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Am J Med. 2018 Feb;131(2):201.e1-201.e8. doi: 10.1016/j.amjmed.2017.08.039. Epub 2017 Sep 22.

Impact of Procalcitonin Guidance with an Educational Program on Management of Adults Hospitalized with Pneumonia.

Author information

1
Division of Infectious Diseases, Allegheny General Hospital, Allegheny Health Network, Pittsburgh, Pa; Division of Infectious Diseases, The Western Pennsylvania Hospital, Allegheny Health Network, Pittsburgh. Electronic address: thomas.walsh@ahn.org.
2
Department of Medicine, Allegheny General Hospital, Allegheny Health Network, Pittsburgh, Pa.
3
Division of Infectious Diseases, Allegheny General Hospital, Allegheny Health Network, Pittsburgh, Pa; Division of Infectious Diseases, The Western Pennsylvania Hospital, Allegheny Health Network, Pittsburgh.
4
Department of Pharmacy, Allegheny General Hospital, Allegheny Health Network, Pittsburgh, Pa.
5
Center for Inclusion Health, Allegheny General Hospital, Allegheny Health Network, Pittsburgh, Pa.
6
Division of Pulmonary Medicine, The Western Pennsylvania Hospital, Allegheny Health Network, Pittsburgh.
7
Department of Microbiology, Allegheny General Hospital, Allegheny Health Network, Pittsburgh, Pa.
8
Department of Pharmacy, The Western Pennsylvania Hospital, Allegheny Health Network, Pittsburgh.

Abstract

BACKGROUND:

Community-acquired pneumonia and healthcare-associated pneumonia are often treated with prolonged antibiotic therapy. Procalcitonin (PCT) has effectively and safely reduced antibiotic use for pneumonia in controlled studies. However, limited data exist regarding PCT guidance in real-world settings for management of pneumonia.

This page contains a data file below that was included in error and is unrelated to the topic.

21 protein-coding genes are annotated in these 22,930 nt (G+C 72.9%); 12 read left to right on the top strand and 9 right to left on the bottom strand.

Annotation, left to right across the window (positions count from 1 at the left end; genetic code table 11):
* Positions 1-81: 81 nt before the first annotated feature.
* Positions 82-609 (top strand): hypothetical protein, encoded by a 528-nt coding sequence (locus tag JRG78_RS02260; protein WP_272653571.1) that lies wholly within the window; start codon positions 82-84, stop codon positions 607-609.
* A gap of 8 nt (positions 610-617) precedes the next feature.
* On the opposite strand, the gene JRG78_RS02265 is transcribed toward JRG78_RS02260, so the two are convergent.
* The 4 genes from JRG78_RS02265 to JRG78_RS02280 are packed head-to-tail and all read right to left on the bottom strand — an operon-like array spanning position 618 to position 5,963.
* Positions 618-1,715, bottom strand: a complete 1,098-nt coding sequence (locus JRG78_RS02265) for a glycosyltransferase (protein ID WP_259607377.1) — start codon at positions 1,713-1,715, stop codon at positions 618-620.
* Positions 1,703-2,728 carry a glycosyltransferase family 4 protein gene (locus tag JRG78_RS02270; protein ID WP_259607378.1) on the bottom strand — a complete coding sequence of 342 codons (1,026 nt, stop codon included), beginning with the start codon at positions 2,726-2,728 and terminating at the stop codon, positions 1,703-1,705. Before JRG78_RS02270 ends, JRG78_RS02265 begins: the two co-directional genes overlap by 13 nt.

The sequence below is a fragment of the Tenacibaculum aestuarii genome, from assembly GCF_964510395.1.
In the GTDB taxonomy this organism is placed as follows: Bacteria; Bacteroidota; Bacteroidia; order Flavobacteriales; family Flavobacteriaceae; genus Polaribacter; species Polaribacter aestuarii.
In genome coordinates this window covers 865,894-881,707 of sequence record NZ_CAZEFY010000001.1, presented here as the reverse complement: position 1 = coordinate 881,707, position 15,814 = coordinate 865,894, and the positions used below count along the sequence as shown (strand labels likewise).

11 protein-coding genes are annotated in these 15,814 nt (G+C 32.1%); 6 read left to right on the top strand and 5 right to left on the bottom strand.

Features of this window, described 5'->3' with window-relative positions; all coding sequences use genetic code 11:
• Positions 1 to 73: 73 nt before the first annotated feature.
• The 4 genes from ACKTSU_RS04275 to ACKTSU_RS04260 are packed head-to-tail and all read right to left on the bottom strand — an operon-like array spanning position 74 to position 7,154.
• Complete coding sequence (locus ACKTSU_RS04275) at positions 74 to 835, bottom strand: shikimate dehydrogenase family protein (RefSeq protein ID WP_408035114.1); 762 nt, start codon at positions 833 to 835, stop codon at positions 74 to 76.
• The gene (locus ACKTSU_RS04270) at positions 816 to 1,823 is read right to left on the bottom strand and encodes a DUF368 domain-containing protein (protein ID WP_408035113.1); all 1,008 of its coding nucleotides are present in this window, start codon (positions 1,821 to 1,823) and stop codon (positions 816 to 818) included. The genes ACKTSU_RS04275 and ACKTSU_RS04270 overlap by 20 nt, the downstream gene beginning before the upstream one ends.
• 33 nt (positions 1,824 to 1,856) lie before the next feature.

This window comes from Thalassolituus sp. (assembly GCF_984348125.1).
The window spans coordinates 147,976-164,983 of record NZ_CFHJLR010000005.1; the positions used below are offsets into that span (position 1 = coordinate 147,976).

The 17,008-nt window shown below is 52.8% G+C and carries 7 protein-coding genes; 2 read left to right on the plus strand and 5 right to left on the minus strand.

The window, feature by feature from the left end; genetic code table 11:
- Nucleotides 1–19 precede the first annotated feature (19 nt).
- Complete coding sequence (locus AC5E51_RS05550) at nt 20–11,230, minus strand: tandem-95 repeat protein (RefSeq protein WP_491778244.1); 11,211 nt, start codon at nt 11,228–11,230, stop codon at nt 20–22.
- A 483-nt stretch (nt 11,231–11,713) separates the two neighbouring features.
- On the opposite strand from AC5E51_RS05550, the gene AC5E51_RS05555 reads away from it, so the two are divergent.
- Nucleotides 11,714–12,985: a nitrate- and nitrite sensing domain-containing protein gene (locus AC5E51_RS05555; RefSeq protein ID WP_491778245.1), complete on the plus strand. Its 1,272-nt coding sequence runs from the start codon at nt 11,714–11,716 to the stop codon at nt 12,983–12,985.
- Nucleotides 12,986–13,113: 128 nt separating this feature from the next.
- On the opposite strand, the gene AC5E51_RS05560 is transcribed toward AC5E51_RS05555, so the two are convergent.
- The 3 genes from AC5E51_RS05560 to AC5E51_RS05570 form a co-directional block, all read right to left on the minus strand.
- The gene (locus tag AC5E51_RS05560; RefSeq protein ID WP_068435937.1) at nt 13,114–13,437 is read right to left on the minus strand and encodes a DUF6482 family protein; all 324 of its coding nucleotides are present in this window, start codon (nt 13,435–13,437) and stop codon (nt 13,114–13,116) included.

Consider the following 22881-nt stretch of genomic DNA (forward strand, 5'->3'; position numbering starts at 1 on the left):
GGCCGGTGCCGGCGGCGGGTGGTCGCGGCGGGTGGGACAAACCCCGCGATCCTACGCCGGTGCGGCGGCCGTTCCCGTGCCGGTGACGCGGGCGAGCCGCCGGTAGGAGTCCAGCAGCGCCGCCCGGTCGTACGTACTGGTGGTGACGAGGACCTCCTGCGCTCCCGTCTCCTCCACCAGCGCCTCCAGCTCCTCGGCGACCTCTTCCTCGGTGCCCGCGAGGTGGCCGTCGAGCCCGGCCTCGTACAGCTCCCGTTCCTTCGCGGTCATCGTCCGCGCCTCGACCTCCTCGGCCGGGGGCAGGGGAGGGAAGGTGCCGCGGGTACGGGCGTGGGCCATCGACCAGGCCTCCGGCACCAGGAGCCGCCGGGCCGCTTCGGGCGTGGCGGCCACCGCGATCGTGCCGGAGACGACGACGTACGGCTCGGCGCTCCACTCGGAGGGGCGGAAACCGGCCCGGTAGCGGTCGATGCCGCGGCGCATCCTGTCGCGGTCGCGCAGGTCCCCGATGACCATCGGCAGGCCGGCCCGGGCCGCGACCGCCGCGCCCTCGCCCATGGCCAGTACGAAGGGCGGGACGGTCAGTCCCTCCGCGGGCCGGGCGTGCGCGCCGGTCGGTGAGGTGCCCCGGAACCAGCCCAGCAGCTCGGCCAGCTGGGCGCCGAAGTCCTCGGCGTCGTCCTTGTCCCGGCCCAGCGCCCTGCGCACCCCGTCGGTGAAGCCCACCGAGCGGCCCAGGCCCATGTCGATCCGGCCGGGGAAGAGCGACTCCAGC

METHODS:

A retrospective, preintervention/postintervention study was conducted to compare management for patients admitted with pneumonia before and after implementation of PCT guidance at 2 teaching hospitals in Pittsburgh, Pennsylvania. The preintervention period was March 1, 2014 through October 31, 2014, and the postintervention period was March, 1 2015 through October 31, 2015.

RESULTS:

A total of 152 and 232 patients were included in the preintervention and postintervention cohorts, respectively. When compared with the preintervention group, mean duration of therapy decreased (9.9 vs 6.0 days; P < .001). More patients received an appropriate duration of 7 days or less (26.9% vs 66.4%; P < .001). Additionally, mean hospital length of stay decreased in the postintervention group (4.9 vs 3.5 days; P = .006). Pneumonia-related 30-day readmission rates (7.2% vs 4.3%; P = .26) were unaffected. In the postintervention group, patients with PCT levels <0.25 µg/L received shorter mean duration of therapy compared with patients with levels >0.25 µg/L (4.6 vs 8.0 days; P < .001), as well as reduced hospital length of stay (3.2 vs 3.9 days; P = .02).

CONCLUSIONS:

In this real-world study, PCT guidance led to shorter durations of total antibiotic therapy and abridged inpatient length of stay without affecting hospital readmissions.

KEYWORDS:

Community-acquired pneumonia; Healthcare-associated pneumonia; Procalcitonin

PMID:
28947168
DOI:
10.1016/j.amjmed.2017.08.039
[Indexed for MEDLINE]

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